Recipe of the best Hungarian doughnut ever

Hungarian doughnut

Hungarian doughnut from the Taste of Memories countryside kitchenI haven’t written about my dear friend, Meli, and it is really high time to do it. Meli is a very talented photographer who has a special sense of catching moments and recognize “the Human” in everyone. Not the person he or she wants to show but the real personality within. We met a couple of years ago when I asked her to take some pictures in my little restaurant, Bistro 181. It turned out immediately that we share a lot of things in common and also that being together the two of us means laughing without stopping. She passed by many times for a dinner or for a freshly baked croissant in the morning before she left to shoot a wedding. Later it turned out also that she is a real friend who was always beside of me when I needed her and also when I needed somebody to taste my new creation in the kitchen. I am really fortunate to know her and to be her friend. She was one of the key persons who motivated me to start learning photography. She didn’t praise my early works but criticized a lot…and let’s be honest in the first couple of years there were only things to criticize. But she didn’t allow me to give it up. Some months ago Meli started a very exciting project and because of that she was away for quite some time. She was many thousands of kilometers away, she was eating rice with rice and we didn’t have news from her very often, only when she found a very slow internet access. Still, she was following my blog and she longed so much for my hot beef consommé that I cooked on the blog a few weeks ago. Finally, after 2 months she was back and came to visit us. I had no doubt that I am going to cook consommé but I had work the day before and the day in the morning so 4 hours cooking time seemed to be impossible to manage. Áron’s mother saved the situation, she told me that I can easily precook the beef, then the next day add the chicken, the vegetables and spices and I can leave to work. Áron only needs to stop the cooking process in the agreed moment. So that is what we did.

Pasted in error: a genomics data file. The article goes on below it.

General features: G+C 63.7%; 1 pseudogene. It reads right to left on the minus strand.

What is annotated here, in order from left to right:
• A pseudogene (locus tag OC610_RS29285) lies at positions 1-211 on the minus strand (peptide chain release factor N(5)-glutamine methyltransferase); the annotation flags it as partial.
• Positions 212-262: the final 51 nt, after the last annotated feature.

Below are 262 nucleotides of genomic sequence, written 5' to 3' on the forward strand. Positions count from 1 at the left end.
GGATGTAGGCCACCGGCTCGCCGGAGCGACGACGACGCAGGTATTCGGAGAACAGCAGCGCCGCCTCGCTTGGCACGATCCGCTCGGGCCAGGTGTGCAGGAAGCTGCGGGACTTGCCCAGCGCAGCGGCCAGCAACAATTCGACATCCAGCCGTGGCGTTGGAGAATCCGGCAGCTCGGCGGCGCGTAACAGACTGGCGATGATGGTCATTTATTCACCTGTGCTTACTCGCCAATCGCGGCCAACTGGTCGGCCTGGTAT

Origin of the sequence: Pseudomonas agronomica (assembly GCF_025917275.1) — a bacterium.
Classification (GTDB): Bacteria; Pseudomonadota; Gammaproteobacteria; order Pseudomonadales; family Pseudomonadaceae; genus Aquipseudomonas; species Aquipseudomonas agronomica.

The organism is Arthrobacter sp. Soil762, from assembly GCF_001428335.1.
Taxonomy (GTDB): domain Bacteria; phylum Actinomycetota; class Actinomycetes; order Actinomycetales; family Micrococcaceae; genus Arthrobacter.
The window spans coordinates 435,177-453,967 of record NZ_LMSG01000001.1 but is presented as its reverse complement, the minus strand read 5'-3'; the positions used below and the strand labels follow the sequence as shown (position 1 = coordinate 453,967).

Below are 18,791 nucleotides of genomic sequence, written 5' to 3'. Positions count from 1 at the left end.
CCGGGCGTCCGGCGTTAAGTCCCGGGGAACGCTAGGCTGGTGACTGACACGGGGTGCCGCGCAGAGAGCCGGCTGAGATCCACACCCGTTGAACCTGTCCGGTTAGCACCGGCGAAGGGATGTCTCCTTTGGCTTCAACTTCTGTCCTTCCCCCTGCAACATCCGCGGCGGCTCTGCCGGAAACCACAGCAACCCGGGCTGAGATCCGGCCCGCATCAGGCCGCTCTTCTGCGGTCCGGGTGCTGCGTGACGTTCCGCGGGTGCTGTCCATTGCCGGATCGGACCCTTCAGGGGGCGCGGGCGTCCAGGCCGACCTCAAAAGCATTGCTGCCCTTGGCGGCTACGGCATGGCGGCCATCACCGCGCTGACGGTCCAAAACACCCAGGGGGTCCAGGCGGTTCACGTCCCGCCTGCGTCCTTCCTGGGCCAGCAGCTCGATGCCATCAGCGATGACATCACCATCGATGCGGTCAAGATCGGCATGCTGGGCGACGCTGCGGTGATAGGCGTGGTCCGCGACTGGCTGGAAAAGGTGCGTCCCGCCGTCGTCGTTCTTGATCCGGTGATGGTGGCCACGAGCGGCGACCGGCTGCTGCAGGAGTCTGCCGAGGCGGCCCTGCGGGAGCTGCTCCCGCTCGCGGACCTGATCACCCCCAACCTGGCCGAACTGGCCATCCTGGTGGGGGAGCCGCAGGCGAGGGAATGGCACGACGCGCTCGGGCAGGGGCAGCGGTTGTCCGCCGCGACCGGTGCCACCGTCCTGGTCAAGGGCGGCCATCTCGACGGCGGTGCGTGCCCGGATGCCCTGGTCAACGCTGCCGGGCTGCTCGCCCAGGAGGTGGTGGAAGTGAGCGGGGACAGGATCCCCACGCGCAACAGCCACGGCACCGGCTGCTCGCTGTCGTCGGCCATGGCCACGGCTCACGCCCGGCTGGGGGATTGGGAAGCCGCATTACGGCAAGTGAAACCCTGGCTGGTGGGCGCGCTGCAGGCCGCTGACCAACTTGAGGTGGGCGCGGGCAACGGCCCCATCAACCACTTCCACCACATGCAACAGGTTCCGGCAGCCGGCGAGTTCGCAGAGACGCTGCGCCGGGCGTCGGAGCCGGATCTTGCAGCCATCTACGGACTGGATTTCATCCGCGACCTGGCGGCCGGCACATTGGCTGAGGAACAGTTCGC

The consommé got a beautiful golden colour, was exactly as spicy and tasteful as it should be, and the meat tender. I only needed to prepare the second course, which is one of my favorites and I was somehow sure that Meli will like it as well. Doughnuts. It is very typical for Hungary to bake doughnuts for carnival season, but I think it is such a delicious thing that it would be a sin to not to make it more often. Joyful big hugs, spoonfuls of soup that is eaten with enthusiasm, home-made apricot marmalade and soft and fluffy doughnuts which mysteriously all disappeared at the end of the lunch. This is the short summary of our day. Then Meli sent us into the middle of a colza field next to our village and she grabbed the camera. We were walking very carefully to not to damage any plant which seemed even more yellow in the partly gloomy, partly sunny weather. Meli was in her element. She was taking pictures, giving instructions, than finally for a photo she came to the other side of the camera. When I see these pictures I think that this day was for me like the pure essence of happiness. Friends, my loved ones including our dog, laughing, sunshine, delicious meals spiced with all my love in a beautiful place where the cherry petals fall from the tree and cover everything and where I only need to take a few steps and cut off some lilac to put them into a vase.